India today joined an elite club of nations with the induction of indigenously-built nuclear-powered submarine, reaching a significant milestone in completing its nuclear triad with capacity to launch missiles from land, air and sea.
The 6000-tonne nuclear submarine, known as boomer in popular parlance and named Arihant (destroyer of enemy), will carry 'Sagarika' ballistic missile and will come in handy in for retaliation in case of an enemy nuclear strike. The missile will have a range of 700 km.
With the launching of the sea trials of the Arihant, India's dream of 25 years culminated in the form of a 110 metre-long and 25 metre-wide submarine moving out from its building base 'INS Virbhau' here into the Bay of Bengal.
It is expected to continue its sea and harbour trials for another 12-16 months before it joins the naval fleet with its complement of around 23 officers and 72 men.
With a diving depth of around 500 metres, Arihant will have the capability to keep itself hidden from the enemy's probing eyes for very long periods and can fire the 700 Km range submarine launched ballistic missile (SLBM) K-15, which was tested from pontoon docks by Defence Research and Development Organisation (DRDO) last year.
The submarine can carry a component of 12 SLBMs. The DRDO is working on increasing the range of the missile up to over 3,000 km.This stealth capability of the Arihant gives more strength to India's 'no first nuclear strike' pledge in its nuclear doctrine as it can retaliate strongly, in case of an enemy attack, lying deep in the oceans.
The Indian doctrine calls for a high survivability of its nuclear weapon launch platforms against surprise attacks and for rapid punitive response to the enemy. Nuclear-powered and conventional diesel-electric submarines are differentiated on the basis of their propulsion systems.
The nuclear reactor of the submarine generates heat to turn water into steam in a generator which, in turn, drives the turbine generators which supply the ship with electricity and drive the main propulsion turbines and propeller. It does not need to come to the surface to breathe oxygen, which is a must for a conventional submarine.
Arihant's outer hull, covered by thick rubber tiles studded with conical gaps that trap sound, also keeps the submarine hidden from Sound and Navigation Ranging (SONAR) probes by the enemy warships.
With the induction of Arihant, India would be able to deliver nuclear weapons from under water platforms adding to its capability to deliver nuclear weapons from a range of surface and aerial platforms.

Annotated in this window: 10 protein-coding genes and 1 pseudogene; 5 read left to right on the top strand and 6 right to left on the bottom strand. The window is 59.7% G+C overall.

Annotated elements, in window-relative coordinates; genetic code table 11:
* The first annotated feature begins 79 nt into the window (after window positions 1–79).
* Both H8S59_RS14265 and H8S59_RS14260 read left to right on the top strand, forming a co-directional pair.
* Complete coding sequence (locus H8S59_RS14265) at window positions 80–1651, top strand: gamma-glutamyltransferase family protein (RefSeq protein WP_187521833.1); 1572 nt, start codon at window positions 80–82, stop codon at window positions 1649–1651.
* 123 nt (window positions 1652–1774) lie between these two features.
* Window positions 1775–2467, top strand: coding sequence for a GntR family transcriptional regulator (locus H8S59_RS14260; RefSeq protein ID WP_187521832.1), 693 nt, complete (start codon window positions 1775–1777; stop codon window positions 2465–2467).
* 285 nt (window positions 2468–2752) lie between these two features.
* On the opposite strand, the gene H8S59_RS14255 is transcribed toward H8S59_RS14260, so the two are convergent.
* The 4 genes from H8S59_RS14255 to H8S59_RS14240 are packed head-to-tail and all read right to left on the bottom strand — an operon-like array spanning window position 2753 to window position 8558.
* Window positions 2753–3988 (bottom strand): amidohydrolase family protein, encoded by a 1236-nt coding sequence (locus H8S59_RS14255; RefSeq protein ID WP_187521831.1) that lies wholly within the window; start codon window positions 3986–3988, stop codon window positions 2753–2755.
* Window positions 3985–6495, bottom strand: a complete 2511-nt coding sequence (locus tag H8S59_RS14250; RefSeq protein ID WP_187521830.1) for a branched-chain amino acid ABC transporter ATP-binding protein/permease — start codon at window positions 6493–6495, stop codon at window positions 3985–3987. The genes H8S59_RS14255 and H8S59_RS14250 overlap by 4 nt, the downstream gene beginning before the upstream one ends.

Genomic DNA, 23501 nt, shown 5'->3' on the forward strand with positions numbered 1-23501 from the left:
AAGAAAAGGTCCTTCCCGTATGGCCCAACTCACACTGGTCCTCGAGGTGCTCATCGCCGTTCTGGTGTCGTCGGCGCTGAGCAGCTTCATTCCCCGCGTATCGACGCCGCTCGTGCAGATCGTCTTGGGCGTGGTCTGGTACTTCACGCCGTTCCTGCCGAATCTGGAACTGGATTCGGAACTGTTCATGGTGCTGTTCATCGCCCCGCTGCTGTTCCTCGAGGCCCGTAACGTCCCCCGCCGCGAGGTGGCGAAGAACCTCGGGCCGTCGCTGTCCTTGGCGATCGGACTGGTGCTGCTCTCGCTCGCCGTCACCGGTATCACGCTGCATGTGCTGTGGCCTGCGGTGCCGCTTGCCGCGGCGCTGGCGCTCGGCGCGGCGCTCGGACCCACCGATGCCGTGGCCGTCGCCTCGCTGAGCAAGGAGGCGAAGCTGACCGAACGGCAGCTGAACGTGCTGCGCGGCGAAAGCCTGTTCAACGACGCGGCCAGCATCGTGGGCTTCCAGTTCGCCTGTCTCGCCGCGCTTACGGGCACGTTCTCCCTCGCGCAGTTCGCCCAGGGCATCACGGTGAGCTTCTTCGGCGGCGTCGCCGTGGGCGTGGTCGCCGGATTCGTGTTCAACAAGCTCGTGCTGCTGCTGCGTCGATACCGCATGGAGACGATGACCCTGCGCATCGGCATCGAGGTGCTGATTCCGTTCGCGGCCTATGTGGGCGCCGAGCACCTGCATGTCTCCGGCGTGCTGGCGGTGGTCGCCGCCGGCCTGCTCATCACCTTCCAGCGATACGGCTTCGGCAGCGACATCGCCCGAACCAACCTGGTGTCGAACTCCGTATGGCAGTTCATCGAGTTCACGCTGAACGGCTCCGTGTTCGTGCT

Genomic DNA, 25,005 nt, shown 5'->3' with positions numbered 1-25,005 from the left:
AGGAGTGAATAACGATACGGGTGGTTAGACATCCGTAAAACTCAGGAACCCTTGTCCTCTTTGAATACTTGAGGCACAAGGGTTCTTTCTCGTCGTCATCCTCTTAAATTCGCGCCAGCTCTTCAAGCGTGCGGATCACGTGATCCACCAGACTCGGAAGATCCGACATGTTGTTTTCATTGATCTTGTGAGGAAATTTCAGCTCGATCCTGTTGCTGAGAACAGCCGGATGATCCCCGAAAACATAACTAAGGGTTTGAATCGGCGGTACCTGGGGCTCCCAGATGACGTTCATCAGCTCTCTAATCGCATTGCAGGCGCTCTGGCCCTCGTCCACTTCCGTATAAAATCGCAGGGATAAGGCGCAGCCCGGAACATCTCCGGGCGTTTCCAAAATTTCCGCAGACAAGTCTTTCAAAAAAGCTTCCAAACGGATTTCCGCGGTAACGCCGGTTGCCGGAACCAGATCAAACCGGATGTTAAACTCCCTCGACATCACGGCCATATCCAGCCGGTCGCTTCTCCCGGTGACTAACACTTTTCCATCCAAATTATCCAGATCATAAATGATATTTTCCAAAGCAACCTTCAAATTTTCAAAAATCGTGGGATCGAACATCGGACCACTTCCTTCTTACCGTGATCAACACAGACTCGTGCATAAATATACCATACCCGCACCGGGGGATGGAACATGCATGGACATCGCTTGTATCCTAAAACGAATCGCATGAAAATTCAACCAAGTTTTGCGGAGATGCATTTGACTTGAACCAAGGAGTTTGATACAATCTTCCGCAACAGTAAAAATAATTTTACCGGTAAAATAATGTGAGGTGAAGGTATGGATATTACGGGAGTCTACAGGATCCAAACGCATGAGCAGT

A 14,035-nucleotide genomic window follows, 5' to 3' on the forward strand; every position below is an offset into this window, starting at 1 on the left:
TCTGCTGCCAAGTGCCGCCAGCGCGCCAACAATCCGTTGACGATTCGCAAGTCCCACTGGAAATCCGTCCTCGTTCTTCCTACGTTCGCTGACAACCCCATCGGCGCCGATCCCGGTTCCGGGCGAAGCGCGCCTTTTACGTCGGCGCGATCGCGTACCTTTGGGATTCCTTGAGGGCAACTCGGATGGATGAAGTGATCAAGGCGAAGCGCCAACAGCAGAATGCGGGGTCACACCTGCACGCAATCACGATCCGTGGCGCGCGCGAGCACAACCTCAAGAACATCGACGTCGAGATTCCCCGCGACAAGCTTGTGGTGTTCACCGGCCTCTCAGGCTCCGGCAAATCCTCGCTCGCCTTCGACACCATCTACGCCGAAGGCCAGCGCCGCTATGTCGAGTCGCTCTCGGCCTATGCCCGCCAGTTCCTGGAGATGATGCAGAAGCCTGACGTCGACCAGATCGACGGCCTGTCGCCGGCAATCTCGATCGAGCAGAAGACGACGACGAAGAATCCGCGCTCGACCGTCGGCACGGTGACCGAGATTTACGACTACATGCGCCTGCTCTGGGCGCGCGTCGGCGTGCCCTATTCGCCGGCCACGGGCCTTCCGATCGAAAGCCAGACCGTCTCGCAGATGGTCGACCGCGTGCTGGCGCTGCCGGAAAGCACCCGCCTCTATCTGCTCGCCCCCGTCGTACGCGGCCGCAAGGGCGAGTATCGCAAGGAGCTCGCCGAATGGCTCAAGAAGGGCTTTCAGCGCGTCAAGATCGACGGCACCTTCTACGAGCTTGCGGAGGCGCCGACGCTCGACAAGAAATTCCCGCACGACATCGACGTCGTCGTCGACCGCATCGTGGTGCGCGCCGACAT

After the first trial of the steam cycle and turbines, Arihant will be hooked up to the nuclear reactor, which was built in Kalpakkam in Tamil Nadu. The reactor's fuel rods are currently locked and sealed. They will be unlocked and neutrons will be introduced to start up the 85 MW pressurised water reactor.
The reactor will work continuously for anything up to 10 years till the fuel runs out. Then it will be brought back to the dock, the reactor compartment will be cut open, new fuel rods inserted and resealed.
Arihant's journey began in late 60s when the Navy and the Bhabha Atomic research Centre (BARC) officials mooted the proposal of nuclear propulsion systems for naval vessels.
In 1970, a year before the war with Pakistan, then prime minister Indira Gandhi directed BARC and DRDO to work on developing a nuclear submarine but the project could take off only in 1984 when the project codenamed 'Advanced technology Vessel' (ATV) was launched here.
Around the same time, India signed an agreement with the erstwhile Soviet Union to lease a nuclear submarine. India's first stint with a nuclear submarine started with the induction of Russian Charlie Class submarine in 1988 for three years which was named INS Chakra in India.
The programme received a major thrust in 1998 with Indian private sector company Larsen and Toubro starting the construction of the submarine at its facility in Hazira. In 2007, the 85 MW nuclear reactor of the submarine was fused into Arihant's hull.
By the time, the Indian nuclear submarine comes out of the sea trials, the Navy would have trained its crew in handling a modern boomer on a leased Russian Akula II Class submarine, which is expected to join the Navy by the year-end and is undergoing trials in Russia.
Delivery of the submarine to India was delayed after a mishap postponed the sea trails of the Nerpa submarine. Another Russian nuclear submarine is expected to join Indian fleet in thw near future.
India plans to have 10 nuclear-powered submarines by 2020 to catch up with the Chinese fleet of 20 nuclear-powered submarines. The United States, Russia, France and United Kingdom are the only other nations who have nuclear submarines in their armada.